Even if you're young and spry enough to skip up icy stairs with ease and dodge the potholes as you traverse your yard to get to the garden, that does not necessarily mean your guests will be. If you want your home and yard to be a safe place for elderly relatives when they come visit, then it's important to make eliminate common hazards. After all, you wouldn't want tea and cookies with grandma to turn into a trip to the emergency room.
Because every home is different, you should take a walk around yours and look for situations that may be dangerous to someone with limited mobility. A good start is to make sure you complete these four tasks.
Install railings on your staircases.
This is especially important for exterior stairs leading to your door. Your elderly guests will likely have a hard time getting up the stairs safely without a rail, especially in the winter months when snow and ice make the stairs slippery. Installing a railing is not as hard as you might think. If you have elderly guests coming in the next couple of days, pick up an inexpensive railing at your local home goods store, and follow the instructions to screw it into your stairs. This will make your stairs safe while you shop around for a well-made railing that matches your home's exterior. Iron is a popular choice because it does not rust and will last for decades, but wooden railings look nice on Craftsman and rustic-styled homes. Just remember to check your wooden railing for signs of rot every year, so it does not become unstable and unsafe.
Make sure you install iron railings on interior staircases, too. These are generally quite easy to install since they tend to mount on the walls with screws. Iron, once again, is a sturdy and affordable choice.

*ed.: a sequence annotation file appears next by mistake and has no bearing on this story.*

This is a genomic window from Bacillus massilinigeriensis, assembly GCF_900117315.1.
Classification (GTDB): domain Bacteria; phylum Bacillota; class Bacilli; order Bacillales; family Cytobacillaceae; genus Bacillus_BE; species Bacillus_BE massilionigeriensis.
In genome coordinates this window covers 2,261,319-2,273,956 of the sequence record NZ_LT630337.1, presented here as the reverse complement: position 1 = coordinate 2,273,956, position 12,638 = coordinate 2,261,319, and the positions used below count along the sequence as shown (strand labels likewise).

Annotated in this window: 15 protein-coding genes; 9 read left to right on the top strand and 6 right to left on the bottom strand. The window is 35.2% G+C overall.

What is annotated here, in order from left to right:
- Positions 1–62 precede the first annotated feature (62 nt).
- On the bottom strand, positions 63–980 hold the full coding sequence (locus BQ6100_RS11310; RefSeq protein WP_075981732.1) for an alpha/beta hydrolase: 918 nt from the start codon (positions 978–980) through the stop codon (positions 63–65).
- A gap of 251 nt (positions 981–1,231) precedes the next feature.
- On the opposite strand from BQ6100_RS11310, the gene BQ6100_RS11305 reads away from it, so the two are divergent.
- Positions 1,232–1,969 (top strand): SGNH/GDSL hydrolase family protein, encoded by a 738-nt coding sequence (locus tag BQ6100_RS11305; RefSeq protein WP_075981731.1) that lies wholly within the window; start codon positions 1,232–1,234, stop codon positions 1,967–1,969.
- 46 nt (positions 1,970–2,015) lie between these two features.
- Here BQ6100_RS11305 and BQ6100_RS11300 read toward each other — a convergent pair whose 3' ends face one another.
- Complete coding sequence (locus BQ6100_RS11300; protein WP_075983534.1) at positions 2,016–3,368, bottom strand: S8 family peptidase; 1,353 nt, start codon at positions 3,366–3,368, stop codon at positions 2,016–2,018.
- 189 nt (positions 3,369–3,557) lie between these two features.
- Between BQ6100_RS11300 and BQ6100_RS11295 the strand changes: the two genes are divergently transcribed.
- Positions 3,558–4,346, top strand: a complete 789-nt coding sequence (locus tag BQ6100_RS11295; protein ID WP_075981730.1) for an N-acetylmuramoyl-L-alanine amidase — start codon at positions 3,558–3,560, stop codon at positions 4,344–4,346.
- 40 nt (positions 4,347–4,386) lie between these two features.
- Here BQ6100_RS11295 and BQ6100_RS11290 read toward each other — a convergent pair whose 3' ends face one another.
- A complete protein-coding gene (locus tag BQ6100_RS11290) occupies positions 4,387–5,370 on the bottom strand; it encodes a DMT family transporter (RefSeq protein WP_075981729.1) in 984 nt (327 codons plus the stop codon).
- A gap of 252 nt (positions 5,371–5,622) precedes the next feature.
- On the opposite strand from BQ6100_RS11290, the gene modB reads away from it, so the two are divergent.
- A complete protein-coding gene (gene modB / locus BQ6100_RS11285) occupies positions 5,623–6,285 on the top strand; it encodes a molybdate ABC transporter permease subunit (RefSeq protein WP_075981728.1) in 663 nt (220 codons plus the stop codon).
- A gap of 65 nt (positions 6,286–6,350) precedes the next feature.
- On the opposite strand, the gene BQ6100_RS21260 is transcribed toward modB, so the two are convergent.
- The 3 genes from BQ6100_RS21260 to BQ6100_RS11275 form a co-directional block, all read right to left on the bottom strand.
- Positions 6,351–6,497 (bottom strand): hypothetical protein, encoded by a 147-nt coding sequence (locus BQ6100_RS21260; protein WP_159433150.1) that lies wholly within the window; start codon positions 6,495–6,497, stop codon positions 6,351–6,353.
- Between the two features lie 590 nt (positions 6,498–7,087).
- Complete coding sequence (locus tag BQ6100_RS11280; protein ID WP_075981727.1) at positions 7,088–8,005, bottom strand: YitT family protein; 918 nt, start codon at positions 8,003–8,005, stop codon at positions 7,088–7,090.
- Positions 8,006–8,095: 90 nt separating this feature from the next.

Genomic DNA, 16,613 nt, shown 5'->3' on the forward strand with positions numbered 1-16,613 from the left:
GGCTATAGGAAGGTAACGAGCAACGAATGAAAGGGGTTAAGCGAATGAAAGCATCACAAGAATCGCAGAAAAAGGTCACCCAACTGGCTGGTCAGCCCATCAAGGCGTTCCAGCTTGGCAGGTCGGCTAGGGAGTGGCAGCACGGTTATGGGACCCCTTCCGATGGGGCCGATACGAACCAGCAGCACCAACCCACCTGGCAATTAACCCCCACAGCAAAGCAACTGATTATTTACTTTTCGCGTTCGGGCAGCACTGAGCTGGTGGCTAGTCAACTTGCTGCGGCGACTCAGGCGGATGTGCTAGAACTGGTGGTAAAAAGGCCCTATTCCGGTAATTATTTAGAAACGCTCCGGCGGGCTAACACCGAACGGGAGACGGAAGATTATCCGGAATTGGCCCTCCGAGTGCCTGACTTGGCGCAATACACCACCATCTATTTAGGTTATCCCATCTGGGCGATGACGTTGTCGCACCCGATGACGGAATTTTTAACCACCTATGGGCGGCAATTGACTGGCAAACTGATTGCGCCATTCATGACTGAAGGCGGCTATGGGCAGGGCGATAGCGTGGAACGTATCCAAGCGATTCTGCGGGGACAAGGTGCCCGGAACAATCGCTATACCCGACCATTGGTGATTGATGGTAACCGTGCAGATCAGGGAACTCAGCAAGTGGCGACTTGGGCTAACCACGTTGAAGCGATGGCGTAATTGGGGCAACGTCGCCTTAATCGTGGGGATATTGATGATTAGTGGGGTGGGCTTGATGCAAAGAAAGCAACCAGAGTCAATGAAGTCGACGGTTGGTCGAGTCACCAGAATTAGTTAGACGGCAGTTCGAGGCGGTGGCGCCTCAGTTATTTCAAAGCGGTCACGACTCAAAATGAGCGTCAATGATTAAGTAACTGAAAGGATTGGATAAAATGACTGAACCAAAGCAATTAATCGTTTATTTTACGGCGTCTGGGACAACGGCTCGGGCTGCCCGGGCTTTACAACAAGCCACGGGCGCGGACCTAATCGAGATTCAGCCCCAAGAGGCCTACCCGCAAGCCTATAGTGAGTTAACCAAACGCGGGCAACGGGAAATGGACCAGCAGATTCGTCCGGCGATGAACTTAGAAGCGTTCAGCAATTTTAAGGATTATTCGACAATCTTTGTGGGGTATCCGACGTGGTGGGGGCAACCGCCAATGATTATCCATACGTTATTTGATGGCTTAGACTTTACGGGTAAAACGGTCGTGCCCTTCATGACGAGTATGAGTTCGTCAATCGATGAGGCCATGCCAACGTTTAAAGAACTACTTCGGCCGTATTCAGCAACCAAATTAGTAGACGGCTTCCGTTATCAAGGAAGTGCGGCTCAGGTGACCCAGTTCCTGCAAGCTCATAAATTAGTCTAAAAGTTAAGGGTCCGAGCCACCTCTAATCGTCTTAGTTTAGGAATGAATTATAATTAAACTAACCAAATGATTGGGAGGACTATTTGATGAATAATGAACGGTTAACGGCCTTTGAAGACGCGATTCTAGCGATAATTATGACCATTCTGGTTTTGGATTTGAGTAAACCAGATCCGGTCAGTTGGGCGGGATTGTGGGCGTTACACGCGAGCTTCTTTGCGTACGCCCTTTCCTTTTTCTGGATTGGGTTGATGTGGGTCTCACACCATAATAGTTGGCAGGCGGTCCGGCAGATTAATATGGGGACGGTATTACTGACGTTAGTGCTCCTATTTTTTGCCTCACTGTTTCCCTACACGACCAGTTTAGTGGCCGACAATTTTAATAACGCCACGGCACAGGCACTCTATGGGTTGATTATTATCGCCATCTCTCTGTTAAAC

Fill in the holes in your walkways and yard.
You might think no one else will walk across the yard, but you never know if guests will want to go out and see your garden or take a closer look at the flowers along your back fence line. If there are any low spots or holes in your yard, fill them in with topsoil and plant grass on top. You'll instantly eliminate the tripping hazard, and within a few weeks, the grass will grow in so you can't see the patches. Make sure you fill any low spots in concrete or stone walkways, too. You can purchase small packages of concrete mix at most home and garden stores. Follow the instructions on the package to combine the concrete with water and fill in the holes.
Turn your hot water temperature down.
A little burn from water that was too hot may not concern you, but it is a bigger worry for an older person with thin skin who may burn more easily. To ensure your guests don't burn themselves, turn your hot water temperature down to 120 degrees F. This is hot enough for a pleasant shower and hand washing, but not hot enough to burn.
Put a chair or bench in your entryway.
Your guests will need somewhere so sit so that they can safely take off their shoes and coats when they come in the door. Make sure there is a comfortable chair or bench in the entryway where they can do so. This does not have to be anything fancy -- it can even be a plain, wooden chair that you store in your basement most of the year, and only take out before guests come over.
As you walk around your home, you're likely to find other situations that may not be safe for older guests. Electrical cords stretching across the floor present tripping hazards, for example. Mats in the bathroom should not be slippery. By identifying these potential hazards and taking action now, you're reducing the risk of injuries and accidents so you can better enjoy your time with loved ones.